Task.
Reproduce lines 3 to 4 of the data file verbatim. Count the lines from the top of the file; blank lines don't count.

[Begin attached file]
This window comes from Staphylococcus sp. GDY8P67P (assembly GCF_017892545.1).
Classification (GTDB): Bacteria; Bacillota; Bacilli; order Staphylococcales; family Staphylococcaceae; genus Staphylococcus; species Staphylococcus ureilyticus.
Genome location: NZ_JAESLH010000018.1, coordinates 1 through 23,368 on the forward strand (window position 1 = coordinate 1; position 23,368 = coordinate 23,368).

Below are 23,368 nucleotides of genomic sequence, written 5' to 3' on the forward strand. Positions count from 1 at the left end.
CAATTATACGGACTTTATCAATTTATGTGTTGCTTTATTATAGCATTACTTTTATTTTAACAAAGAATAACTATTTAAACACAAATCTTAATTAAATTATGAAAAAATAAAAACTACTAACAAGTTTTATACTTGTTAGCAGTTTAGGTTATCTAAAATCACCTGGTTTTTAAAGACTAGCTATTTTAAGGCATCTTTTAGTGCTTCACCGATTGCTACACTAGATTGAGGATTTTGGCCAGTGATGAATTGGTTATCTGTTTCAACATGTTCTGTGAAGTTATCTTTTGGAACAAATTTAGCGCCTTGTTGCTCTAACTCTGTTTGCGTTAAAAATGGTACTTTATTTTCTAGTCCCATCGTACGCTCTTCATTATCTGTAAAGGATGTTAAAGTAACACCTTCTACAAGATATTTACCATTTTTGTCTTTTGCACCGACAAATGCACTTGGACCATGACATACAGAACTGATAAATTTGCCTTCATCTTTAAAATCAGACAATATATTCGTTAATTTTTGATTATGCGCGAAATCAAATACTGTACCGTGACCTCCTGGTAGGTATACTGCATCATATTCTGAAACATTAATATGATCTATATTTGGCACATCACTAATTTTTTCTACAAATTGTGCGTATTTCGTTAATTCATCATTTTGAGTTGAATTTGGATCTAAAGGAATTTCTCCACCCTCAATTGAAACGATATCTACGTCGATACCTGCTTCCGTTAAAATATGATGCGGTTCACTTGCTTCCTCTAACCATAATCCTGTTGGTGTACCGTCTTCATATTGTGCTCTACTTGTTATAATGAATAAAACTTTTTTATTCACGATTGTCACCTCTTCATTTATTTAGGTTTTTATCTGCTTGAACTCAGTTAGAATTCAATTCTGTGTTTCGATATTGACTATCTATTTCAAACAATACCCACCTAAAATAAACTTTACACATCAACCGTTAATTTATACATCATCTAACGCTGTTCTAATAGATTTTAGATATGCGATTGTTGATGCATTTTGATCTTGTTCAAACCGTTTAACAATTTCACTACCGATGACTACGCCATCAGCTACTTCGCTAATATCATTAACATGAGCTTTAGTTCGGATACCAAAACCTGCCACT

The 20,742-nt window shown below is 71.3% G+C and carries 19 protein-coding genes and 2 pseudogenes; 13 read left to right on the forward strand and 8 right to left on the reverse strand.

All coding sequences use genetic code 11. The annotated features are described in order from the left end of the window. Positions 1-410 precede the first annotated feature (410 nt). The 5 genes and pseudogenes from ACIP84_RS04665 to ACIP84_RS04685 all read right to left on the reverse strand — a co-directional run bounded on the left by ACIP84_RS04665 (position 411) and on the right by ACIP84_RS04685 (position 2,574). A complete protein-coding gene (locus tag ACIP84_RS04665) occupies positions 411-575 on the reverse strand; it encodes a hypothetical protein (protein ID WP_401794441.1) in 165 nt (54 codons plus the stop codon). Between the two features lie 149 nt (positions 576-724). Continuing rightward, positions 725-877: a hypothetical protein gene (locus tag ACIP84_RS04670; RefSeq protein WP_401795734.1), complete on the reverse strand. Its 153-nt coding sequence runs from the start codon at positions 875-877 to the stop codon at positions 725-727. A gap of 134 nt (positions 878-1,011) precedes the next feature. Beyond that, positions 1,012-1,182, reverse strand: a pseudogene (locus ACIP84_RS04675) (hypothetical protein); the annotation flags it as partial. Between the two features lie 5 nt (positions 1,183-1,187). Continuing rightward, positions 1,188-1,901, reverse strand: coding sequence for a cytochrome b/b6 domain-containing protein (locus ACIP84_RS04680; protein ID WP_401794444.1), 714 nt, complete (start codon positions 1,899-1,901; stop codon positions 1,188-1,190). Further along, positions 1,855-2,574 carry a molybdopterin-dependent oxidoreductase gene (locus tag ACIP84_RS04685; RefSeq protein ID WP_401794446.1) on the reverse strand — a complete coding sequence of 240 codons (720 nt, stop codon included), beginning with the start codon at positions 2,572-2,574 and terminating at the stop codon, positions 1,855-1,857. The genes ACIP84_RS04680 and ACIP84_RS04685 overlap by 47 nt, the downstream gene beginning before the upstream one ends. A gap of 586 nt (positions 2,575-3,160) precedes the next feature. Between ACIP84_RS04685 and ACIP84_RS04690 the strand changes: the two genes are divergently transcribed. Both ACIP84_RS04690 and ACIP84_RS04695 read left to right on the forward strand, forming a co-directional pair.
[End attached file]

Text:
Genome location: NZ_JAESLH010000018.1, coordinates 1 through 23,368 on the forward strand (window position 1 = coordinate 1; position 23,368 = coordinate 23,368).

Below are 23,368 nucleotides of genomic sequence, written 5' to 3' on the forward strand. Positions count from 1 at the left end.